• Chris Rynning

I cannot be your village

The late Austrian psychologist Viktor Frankl (1905-1997) held that even suffering can lead to finding meaning, and that meaning can lead to fulfilment and happiness. A “holocaust” survivor, Frankl said that even though he was in concentration camp with no freedom, he had the “freedom of how to react or respond to the circumstances in the camp.” Frankl held that no one could take that part of freedom away from him. Freedom in isolation, is that possible?

Photo: Freedom, Wix

During the “Covid-19” period of 2020, many people are suffering – losing loved ones, work, money and we are isolated. Isolated from work, society, their partner or from their “village. Frankl’s theory seems eerily relevant now that new rules and restrictions are imposed on us, limiting our freedom. There is beauty in thinking that we have “freedom” in how to respond to any situation, although our freedom to move and work has been taken away. Personally, I am choosing to channel some of that “freedom” towards understanding sensuality and relationships better. Maybe coming out of this period of isolation, I will be better at understanding myself and what constitute a successful relationship. Is it not ironic – that “isolation” is the catalyst for me to study how to be better at connecting to people. At least I found the “freedom” to choose.

Jan Brøgger, the late social anthropologist and my professor, opened up my eyes to “dyads”. Dyads are the “most important” relations in a societal structure. In most western democracies, certainly sometime after the second world war, the most important “dyad” became the “love marriage” between a man and a woman. Men and women were really for the first time allowed and expected to find a partner and marry out of love. Up until this change, the most important “dyad” had been the “father – son” relationship, where economic rights were vested and passed down. We have gone from a marital commitment “until death do us apart” to “until love dies”…quite a traverse in history and every day life.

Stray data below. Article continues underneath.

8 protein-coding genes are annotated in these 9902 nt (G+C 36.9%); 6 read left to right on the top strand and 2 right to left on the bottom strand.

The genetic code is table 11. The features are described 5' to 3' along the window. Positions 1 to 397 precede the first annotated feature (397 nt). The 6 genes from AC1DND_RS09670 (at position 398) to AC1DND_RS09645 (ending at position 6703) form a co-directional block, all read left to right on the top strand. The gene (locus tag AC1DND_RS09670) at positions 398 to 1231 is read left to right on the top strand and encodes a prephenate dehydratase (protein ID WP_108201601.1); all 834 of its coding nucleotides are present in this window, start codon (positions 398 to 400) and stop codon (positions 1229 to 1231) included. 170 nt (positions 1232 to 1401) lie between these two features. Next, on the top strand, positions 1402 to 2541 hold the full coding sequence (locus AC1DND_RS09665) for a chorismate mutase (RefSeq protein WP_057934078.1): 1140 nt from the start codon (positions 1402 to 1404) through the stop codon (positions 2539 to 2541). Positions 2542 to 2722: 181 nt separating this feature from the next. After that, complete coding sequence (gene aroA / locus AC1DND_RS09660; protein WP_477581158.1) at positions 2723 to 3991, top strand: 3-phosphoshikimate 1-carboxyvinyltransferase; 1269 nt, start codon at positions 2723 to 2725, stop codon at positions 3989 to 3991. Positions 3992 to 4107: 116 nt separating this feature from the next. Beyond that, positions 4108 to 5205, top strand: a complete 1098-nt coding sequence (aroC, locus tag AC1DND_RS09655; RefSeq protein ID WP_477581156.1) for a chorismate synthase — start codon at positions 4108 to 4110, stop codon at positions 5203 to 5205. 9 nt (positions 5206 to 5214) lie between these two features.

For me, I have experienced “love dying” twice. Well, not entirely, I guess. I still have feelings, emotions and increasingly even “love” for my “exes”. My first marriage, I have often dubbed as a “horrible mistake that yielded two beautiful children.” I was wrong. The second marriage I have not thought of as a mistake, in fact I was very happy – for a long time. While I felt that “love died,” I did not feel that my “love for her” died – I more feel like it was “killed”. I did not want it to end…but it did. For a long while, in fact up until this week, I have looked at both my two marriages, both about 15 years each, as two “failures” if not “mistakes”. But is that true? 15 years each, is that a failure?